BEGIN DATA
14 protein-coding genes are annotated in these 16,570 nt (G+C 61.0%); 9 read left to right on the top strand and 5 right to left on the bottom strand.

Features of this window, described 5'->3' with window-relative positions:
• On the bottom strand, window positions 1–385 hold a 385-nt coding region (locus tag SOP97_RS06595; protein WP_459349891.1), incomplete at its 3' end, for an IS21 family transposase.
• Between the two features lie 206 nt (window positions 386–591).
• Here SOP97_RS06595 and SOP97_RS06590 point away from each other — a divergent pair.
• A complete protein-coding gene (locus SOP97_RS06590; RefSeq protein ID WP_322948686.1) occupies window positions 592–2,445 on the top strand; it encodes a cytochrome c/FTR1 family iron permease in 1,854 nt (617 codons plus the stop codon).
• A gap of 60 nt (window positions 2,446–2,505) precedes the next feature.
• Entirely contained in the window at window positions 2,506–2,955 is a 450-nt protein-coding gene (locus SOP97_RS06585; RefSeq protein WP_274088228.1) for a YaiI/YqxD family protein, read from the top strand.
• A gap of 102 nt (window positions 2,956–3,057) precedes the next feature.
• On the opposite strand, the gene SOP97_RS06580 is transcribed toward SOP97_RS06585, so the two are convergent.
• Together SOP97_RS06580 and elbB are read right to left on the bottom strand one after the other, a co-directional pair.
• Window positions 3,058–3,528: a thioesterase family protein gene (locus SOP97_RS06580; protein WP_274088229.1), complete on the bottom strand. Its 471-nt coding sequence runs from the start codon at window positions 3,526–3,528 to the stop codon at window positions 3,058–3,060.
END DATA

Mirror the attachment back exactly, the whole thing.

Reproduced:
14 protein-coding genes are annotated in these 16,570 nt (G+C 61.0%); 9 read left to right on the top strand and 5 right to left on the bottom strand.

Features of this window, described 5'->3' with window-relative positions:
• On the bottom strand, window positions 1–385 hold a 385-nt coding region (locus tag SOP97_RS06595; protein WP_459349891.1), incomplete at its 3' end, for an IS21 family transposase.
• Between the two features lie 206 nt (window positions 386–591).
• Here SOP97_RS06595 and SOP97_RS06590 point away from each other — a divergent pair.
• A complete protein-coding gene (locus SOP97_RS06590; RefSeq protein ID WP_322948686.1) occupies window positions 592–2,445 on the top strand; it encodes a cytochrome c/FTR1 family iron permease in 1,854 nt (617 codons plus the stop codon).
• A gap of 60 nt (window positions 2,446–2,505) precedes the next feature.
• Entirely contained in the window at window positions 2,506–2,955 is a 450-nt protein-coding gene (locus SOP97_RS06585; RefSeq protein WP_274088228.1) for a YaiI/YqxD family protein, read from the top strand.
• A gap of 102 nt (window positions 2,956–3,057) precedes the next feature.
• On the opposite strand, the gene SOP97_RS06580 is transcribed toward SOP97_RS06585, so the two are convergent.
• Together SOP97_RS06580 and elbB are read right to left on the bottom strand one after the other, a co-directional pair.
• Window positions 3,058–3,528: a thioesterase family protein gene (locus SOP97_RS06580; protein WP_274088229.1), complete on the bottom strand. Its 471-nt coding sequence runs from the start codon at window positions 3,526–3,528 to the stop codon at window positions 3,058–3,060.